Special teams sink Minnesota

David McCoy

You’ve heard the phrase “touch ’em all.”

That’s what Ohio State kicker Josh Huston did.

Ted Ginn Jr. hit the home run.

Huston booted all eight of his kickoffs into the back of Minnesota’s end zone for touchbacks, and Ginn’s 100-yard kickoff return for a touchdown highlighted a 45-31 Ohio State win Saturday at the Metrodome in which the Buckeyes’ special teams provided the critical advantage.

“We allowed Ohio State to play on the short end of the field,” Minnesota coach Glen Mason said. “And we had to play on the long end of the field all day long because of an inadequate kicking game.

“It’s awful tough to be successful when offensively you always have to go the long route.”

Field position played a crucial role in the game.

Much of Minnesota’s 578 yards of total offense – the second-most a Buckeyes team has ever given up – can be explained by the long distances the Gophers had to drive the entire game.

Because of Huston’s booming kickoffs, three punts inside the Gophers’ 21-yard line by A.J. Trapasso and a failed fourth down conversion by Ohio State, Minnesota (5-3, 2-3 Big Ten) started only one of its 13 possessions past its own 24 yard line.

That possession resulted in Minnesota’s second touchdown of the game – a 5-yard touchdown pass from Bryan Cupito to Jared Ellerson that tied the game 17-17 before halftime.

On Ohio State’s first drive of the game, Troy Smith hit Santonio Holmes with a 41-yard touchdown pass to take an early 7-0 lead. After a 31-yard field goal by Huston, Minnesota capped an 80-yard drive with a 1-yard touchdown run by Laurence Maroney to pull within three.

But on the ensuing kickoff, Ginn ran untouched through Minnesota’s kick coverage to swing the momentum back to the Buckeyes. The Gophers kicked it away from the dangerous Ginn every other time.

“That was a strategy,” Mason said. “You don’t want to give up a touchdown, but you hate to pop it up and let them return it to the 40 or 45 and play on a short field.

“You’re darned if you do, and darned if you don’t. I hate to say it, because it sounds like a defeatist attitude because you are spotting them a 10-yard return at the least by doing that.”

Ohio State scored four second-half touchdowns, aided by great field position. Antonio Pittman’s 67-yard touchdown run straight up the middle was from the Buckeyes’ worst starting point of the half.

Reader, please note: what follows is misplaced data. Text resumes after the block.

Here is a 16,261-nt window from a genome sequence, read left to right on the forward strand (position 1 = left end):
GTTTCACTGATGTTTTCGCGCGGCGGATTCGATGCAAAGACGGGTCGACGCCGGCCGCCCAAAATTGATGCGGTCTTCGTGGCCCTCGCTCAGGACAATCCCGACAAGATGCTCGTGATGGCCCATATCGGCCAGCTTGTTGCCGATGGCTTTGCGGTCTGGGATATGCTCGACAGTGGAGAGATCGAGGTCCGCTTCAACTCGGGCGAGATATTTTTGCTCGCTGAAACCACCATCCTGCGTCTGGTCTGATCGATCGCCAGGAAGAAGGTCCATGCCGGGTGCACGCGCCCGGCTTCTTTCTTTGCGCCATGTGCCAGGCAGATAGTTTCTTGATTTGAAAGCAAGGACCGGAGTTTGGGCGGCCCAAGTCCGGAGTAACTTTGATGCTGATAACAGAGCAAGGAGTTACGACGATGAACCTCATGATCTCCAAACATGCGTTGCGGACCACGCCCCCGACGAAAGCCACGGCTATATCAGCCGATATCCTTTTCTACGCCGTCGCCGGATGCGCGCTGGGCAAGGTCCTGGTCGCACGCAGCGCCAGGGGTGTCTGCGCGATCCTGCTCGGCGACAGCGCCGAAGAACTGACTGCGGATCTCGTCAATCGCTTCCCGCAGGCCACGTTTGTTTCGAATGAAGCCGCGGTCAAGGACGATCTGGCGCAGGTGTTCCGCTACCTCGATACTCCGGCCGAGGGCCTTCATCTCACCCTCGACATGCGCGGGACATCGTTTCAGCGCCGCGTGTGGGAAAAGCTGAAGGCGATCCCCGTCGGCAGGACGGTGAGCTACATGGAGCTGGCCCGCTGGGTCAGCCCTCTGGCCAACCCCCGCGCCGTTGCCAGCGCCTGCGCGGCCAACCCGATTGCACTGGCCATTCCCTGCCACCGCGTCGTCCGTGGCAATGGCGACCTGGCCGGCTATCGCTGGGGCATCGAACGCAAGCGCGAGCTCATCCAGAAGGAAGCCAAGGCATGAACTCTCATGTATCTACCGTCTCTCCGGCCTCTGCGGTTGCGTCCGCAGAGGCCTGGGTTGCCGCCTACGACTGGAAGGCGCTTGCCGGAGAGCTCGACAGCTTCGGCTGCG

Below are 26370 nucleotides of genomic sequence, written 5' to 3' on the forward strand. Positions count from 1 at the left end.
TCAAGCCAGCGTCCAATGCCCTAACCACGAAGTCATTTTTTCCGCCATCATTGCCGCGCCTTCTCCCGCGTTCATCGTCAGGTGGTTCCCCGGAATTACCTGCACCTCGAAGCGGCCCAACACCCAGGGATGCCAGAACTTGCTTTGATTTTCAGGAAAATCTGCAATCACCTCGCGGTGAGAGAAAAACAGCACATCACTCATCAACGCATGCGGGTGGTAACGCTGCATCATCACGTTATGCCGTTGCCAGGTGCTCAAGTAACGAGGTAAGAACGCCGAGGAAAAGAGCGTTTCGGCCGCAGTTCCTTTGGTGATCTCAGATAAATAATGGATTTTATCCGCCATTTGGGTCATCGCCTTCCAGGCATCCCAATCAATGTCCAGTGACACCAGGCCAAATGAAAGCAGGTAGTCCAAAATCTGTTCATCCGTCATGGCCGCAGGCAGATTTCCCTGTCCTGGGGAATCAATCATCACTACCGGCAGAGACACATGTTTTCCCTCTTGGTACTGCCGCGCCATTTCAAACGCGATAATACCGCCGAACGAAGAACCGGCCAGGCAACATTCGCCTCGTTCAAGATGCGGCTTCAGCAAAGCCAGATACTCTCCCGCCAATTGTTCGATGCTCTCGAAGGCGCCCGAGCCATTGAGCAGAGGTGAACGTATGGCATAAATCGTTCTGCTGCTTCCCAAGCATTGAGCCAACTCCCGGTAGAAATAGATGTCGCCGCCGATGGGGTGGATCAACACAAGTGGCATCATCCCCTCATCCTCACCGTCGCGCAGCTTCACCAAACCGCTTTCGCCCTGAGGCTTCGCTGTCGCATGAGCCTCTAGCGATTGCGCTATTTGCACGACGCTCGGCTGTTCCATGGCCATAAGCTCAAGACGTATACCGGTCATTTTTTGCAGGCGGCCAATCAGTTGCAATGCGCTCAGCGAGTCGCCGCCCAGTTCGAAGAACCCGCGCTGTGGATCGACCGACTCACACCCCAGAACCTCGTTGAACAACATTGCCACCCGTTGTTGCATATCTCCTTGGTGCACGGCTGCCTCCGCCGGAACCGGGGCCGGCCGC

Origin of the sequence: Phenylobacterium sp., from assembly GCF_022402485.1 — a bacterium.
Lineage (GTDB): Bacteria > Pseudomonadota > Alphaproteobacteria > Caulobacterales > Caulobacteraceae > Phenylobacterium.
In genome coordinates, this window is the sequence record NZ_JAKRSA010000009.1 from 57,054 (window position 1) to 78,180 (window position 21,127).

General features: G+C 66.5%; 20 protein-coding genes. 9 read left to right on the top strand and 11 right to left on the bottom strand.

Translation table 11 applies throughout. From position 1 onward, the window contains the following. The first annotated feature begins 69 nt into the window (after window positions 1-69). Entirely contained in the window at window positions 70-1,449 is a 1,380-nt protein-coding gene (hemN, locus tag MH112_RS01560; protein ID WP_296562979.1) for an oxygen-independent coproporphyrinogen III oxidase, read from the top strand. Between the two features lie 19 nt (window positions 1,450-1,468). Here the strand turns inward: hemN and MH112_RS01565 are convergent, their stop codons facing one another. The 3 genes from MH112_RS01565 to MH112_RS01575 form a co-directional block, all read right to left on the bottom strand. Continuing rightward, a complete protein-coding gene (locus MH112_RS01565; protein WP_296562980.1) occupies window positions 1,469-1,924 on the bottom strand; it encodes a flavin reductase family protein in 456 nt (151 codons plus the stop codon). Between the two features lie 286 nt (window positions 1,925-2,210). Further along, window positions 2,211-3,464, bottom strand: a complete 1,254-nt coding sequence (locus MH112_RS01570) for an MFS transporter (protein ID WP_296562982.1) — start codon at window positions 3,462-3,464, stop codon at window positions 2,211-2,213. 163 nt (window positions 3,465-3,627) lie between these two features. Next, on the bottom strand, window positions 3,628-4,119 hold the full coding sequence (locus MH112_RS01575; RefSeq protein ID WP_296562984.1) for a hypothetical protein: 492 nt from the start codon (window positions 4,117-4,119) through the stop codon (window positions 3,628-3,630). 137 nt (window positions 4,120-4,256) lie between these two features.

Following a failed fourth-down conversion by Minnesota, Smith led the Buckeyes down the field for another score. That drive was capped by a 27-yard touchdown pass from Smith to Anthony Gonzalez to put Ohio State up 31-17.

Minnesota’s Gary Russell scored both Gophers second-half touchdowns, each from 1 yard out.

His first touchdown pulled Minnesota within seven points of the Buckeyes, but short fields for Ohio State once again doomed the Gophers.

After starting on Minnesota’s 37-yard line because of a punt that netted only 17 yards, Pittman scored again on a 4-yard run.

A fumble by Maroney early in the fourth quarter gave the Buckeyes the ball on Minnesota’s 28-yard line.

“I thought the biggest momentum change was when we fumbled the ball,” Mason said. “I don’t know. I thought there was a momentum change when we stopped them on fourth down, but that’s football. It happens.”

Despite racking up 114 yards and a touchdown in the first half against the nation’s top run defense, Maroney was held to just 13 yards in the second half.

Cupito and Ellerson both had career games. The junior quarterback went 26-of-35 for a career-high 396 yards and a touchdown while Ellerson caught five passes for 113 yards and a touchdown.

“We have to help out the run game and I think we did that today, but not enough obviously to win,” Cupito said. “Those guys stepped it up big today and I am proud of the way our receivers played.”

After Maroney’s fumble, it took Ohio State just three plays to go up three touchdowns. A 30-yard touchdown pass from Smith to Holmes put Ohio State on top 45-24 and emptied the Metrodome seats of the announced crowd of 54,825.

Gophers linpebacker John Shevlin said field position made all the difference in the decisive second half.

“Offensively, we had a long field,” Shevlin said. “And defensively, we had a short field. And that’s tough.”